Hailing from San Diego is a new four-piece stoner doom band Desert Suns whose self-titled debut album was first released independently in 2014 and then re-released in January 2016 on LP/CD by Ripple Music in North America and in a limited LP edition by HeviSike Records in the UK. These dudes are serious acolytes of Black Sabbath whose influence runs right through the album and is balanced with a good mix of psychedelia, sludge metal, stoner blues and some gritty desert Americana.
Intro track “Burning Temples” was originally released as a single and it’s a very strong opener with deep crunchy steel riffs, the moodiest of moody bass lines, and plenty of variety in pace, melody and riffing to please the most particular Sabbath worshipper. The sound is clear enough that stark atmospheres are revealed when the music dies down a little and goes into a reflective, pensive mode; but there’s enough acid grit that the music is also very tough. “Burning Temples” is an excellent introduction to the band but, wait, there’s a lot more here – hard on the first track’s heels is “Space Pussy”, a very Sabbath-like piece of doom psychedelia with lead vocals in-between Ozzy Osbourne and Anthony Kiedis (of Red Hot Chili Peppers fame) and plenty of shrill lead guitar derring-do over thick slabs of bassy miasmic rifferama. “Passing Through” possibly tips its hat to former Led Zeppelin vocalist Robert Plant in the high-pitched singing but what really catches my attention is the driving music, the low resonant guitar drones and those bristling bass riffs. I’m not sure though whether Black Sabbath or Led Zeppelin ever did anything quite like “Ten Feet Down”, a desert blues number with Southern Goth feel and subject matter: this is a very minimal track whose stark lyrics on death and its aftermath have much depth and reveal more than they actually say.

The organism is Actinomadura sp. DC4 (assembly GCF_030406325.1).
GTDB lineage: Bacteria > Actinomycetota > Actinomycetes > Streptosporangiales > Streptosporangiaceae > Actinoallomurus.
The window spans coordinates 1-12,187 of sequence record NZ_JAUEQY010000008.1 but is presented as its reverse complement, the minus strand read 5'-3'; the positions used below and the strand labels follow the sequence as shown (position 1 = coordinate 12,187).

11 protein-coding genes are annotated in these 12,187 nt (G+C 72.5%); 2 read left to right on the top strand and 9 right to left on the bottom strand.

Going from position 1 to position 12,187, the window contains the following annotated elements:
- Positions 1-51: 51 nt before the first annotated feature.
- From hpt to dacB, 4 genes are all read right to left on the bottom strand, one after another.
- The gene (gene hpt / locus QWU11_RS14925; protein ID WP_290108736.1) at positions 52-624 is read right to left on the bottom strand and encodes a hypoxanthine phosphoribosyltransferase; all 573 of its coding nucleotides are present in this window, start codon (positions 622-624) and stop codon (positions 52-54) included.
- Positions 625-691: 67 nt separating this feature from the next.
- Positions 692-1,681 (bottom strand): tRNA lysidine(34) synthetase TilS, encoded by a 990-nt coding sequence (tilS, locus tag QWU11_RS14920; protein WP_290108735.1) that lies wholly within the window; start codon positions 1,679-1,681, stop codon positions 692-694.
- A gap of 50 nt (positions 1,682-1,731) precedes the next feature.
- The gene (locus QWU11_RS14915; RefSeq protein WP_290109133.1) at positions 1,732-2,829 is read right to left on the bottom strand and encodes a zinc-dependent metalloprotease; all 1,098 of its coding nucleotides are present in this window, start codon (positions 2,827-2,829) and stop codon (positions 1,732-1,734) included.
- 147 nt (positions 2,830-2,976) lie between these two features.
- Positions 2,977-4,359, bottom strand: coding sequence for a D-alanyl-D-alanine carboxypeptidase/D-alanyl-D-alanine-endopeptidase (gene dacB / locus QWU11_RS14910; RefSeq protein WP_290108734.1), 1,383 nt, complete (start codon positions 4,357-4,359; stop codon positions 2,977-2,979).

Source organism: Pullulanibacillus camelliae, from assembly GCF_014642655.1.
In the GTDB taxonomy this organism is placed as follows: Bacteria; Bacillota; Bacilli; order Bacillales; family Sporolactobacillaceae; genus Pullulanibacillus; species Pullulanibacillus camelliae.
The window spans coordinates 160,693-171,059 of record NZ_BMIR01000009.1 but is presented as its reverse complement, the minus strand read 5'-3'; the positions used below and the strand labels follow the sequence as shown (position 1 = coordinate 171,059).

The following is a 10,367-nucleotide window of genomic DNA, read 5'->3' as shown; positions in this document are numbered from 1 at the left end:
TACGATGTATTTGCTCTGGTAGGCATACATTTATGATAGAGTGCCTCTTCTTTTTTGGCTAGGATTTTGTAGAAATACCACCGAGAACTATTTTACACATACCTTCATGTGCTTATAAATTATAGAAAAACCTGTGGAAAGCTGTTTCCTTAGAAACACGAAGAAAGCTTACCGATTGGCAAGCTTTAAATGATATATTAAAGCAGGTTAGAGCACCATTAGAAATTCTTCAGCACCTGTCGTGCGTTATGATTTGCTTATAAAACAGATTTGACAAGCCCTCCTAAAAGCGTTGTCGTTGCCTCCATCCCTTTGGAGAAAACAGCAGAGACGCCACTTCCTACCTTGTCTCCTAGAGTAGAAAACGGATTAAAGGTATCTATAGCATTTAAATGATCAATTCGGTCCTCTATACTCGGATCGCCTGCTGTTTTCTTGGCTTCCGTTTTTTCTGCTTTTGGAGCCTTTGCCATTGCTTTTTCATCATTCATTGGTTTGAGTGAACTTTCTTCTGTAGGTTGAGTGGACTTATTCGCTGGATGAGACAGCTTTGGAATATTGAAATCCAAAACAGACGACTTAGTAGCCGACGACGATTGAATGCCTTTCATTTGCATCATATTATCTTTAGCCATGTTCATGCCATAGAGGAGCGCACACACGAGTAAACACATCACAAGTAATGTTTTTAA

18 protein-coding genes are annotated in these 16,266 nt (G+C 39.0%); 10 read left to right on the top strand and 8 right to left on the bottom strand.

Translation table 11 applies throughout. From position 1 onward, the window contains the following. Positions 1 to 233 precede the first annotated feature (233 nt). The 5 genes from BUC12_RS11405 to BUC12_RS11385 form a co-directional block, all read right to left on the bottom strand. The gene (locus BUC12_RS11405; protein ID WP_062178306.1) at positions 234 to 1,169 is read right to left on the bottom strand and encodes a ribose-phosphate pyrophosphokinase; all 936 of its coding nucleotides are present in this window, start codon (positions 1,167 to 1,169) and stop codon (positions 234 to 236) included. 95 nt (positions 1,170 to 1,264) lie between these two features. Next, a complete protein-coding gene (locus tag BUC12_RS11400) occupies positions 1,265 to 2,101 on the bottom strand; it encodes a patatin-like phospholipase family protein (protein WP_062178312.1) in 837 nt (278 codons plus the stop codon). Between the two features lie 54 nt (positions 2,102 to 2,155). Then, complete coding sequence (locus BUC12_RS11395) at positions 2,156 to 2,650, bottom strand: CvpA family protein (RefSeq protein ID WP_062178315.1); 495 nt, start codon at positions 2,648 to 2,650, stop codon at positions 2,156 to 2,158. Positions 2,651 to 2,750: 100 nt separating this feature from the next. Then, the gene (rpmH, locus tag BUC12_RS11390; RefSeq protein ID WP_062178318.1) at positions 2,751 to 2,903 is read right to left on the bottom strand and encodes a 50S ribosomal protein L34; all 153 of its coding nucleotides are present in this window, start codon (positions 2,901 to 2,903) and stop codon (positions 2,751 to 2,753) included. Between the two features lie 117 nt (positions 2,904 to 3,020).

The last couple of songs are a return to hard rocking blues and doom metal, and while not nearly as great as the others, they still hold up very well. The last song especially is a good atmospheric mood piece. The album seems to end on something of a cliffhanger which might leave a few people scratching their heads in puzzlement.
Most songs on this album are potential best-selling singles with incredible hooks, some of the heaviest, crunchiest riffs, flowing music and lyrics of alienation, isolation and perhaps longing for connection. The musicians are a fairly tight unit (though not so tight that the music ends up stiff) and have an ear for good catchy tunes. While there’s plenty of lead guitar soloing, the guys could afford to go hell-4-leather broke on extended improvised jams on some tracks (especially the more psychedelic ones) – a slightly deranged air in some songs might actually help them. Otherwise there is plenty of variety in the music and the singing, with at least four songs drawing influences from different genres. Versatility will be a trademark and a source of inspiration and creativity. It’s inevitable that some people will complain that the band has no definite “style”, as though all its songs have to sound much the same, but that will be a small price to pay.
The only surprise about this album is that it didn’t gain more attention than it did when first released. This is definitely a record whose time has come. Let’s hope that the arrangement to reissue the album on two labels in two continents generates the interest it deserves.